A culture which promotes obsession with appearance and which markets a particular body shape (thinness in women / leanness and muscularity in men) as desirable and as a means of achieving success and/or happiness can contribute to the erosion of self-esteem in vulnerable individuals. In this context, the constant promotion of dieting also can contribute to creating an unhealthy relationship with food and body. It is in the light of this that the media can be seen as playing a part in the development of eating disorders.

The effect of the media is to further undermine those individuals who are already vulnerable to developing an eating disorder; and to exacerbate and maintain eating disordered thinking where it is already established. This is why it is so important that the media take responsibility for what they report and recognize the potential impact of messages that have the capacity to undermine healthy self-image and self-esteem which are the cornerstones of mental well-being.

Q: My daughter has lost a lot of weight and has been diagnosed with anorexia. Why can’t she just eat?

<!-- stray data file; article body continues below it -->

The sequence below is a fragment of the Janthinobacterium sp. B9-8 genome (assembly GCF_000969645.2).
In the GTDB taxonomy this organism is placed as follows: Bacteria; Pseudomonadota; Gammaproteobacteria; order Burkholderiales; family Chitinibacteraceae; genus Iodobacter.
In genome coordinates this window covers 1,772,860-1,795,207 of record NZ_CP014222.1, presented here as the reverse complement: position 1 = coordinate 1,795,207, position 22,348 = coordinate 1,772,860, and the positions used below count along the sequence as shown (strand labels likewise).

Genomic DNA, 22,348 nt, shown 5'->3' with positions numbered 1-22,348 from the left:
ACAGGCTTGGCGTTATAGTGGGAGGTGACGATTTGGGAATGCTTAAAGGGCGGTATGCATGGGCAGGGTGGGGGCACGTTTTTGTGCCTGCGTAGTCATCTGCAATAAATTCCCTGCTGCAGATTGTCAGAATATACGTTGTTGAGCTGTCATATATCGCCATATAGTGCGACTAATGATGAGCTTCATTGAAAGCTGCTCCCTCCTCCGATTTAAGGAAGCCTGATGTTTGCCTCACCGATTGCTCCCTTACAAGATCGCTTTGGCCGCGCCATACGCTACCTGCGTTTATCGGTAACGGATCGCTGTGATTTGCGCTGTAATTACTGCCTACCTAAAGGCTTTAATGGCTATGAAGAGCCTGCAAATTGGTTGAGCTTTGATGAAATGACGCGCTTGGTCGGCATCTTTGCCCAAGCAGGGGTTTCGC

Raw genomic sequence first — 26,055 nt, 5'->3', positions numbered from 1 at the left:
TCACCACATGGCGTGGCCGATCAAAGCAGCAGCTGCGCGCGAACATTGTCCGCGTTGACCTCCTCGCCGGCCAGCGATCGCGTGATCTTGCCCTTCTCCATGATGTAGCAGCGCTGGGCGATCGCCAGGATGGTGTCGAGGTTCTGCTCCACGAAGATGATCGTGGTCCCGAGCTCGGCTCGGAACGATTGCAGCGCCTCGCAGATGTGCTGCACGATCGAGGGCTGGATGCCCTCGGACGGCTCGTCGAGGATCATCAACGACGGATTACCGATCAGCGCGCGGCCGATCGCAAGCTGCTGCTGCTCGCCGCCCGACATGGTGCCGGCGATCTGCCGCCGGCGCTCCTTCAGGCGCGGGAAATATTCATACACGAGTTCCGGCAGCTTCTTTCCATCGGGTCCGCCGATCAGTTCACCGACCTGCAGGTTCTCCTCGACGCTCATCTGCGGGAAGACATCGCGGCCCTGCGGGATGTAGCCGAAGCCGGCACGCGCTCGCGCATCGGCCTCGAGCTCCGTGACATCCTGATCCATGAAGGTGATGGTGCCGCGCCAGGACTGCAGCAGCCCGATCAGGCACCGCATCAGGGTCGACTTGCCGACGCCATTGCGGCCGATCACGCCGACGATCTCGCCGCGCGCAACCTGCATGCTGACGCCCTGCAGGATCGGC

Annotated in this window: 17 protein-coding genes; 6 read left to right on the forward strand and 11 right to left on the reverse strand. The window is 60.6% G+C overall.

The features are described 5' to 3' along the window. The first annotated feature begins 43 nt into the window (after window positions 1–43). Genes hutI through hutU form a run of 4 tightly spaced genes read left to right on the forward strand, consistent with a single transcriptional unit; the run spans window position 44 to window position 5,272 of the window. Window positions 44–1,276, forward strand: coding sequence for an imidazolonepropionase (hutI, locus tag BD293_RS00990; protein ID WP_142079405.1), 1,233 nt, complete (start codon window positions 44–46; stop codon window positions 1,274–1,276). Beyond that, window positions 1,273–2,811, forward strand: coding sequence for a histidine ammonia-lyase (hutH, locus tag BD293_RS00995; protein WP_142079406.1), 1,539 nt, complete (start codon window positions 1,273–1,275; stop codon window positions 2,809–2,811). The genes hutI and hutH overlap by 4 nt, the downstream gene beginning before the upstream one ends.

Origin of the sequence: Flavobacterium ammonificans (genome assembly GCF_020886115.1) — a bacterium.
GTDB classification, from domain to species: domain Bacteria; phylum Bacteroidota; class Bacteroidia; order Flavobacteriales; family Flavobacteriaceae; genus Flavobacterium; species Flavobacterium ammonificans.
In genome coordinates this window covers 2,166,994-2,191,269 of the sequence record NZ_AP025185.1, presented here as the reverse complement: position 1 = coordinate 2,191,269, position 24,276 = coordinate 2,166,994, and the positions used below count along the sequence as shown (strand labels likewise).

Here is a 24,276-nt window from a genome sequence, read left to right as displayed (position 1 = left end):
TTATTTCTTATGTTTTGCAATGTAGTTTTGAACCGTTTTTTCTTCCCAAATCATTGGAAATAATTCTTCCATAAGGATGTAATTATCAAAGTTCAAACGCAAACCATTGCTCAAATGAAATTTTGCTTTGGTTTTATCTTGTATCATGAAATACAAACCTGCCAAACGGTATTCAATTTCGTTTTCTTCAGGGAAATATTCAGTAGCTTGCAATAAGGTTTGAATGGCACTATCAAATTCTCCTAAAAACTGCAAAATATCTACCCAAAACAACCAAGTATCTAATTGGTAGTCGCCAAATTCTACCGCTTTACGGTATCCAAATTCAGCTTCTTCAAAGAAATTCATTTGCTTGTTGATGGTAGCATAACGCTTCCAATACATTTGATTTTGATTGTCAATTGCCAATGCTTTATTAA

It can be extremely frightening and frustrating for a parent when trying to understand why their child just can’t eat. This seems to contradict everything that they take for granted about being ill, about feeling hunger, and about how they have brought their child up as a healthy individual. This is why it is really important to understand the role the eating disorder plays in your child’s life. The eating disorder, and the disordered eating behaviors that are part of it, are ways your child uses to feel safe and in control. He / she can’t just eat (at the moment) because it takes some time to re-learn how to cope with life without using the disordered eating behaviors. Through the recovery process, your child will slowly begin to eat and re-learn what feeling hungry is like and why it is ok to eat and nourish him / herself. The eating disorder works as a coping tool because it helps the person disconnect from their feelings, which also includes feeling hungry. So, the person often does not feel hungry when they are in the midst of the eating disorder. When a person starts to eat again, it can be very frightening to suddenly begin to reconnect with their feelings. This can be experienced as overwhelming. This is why it is so important not to rush or force a person to eat. They might feel so threatened that they will defend themselves by further retreating into the eating disorder.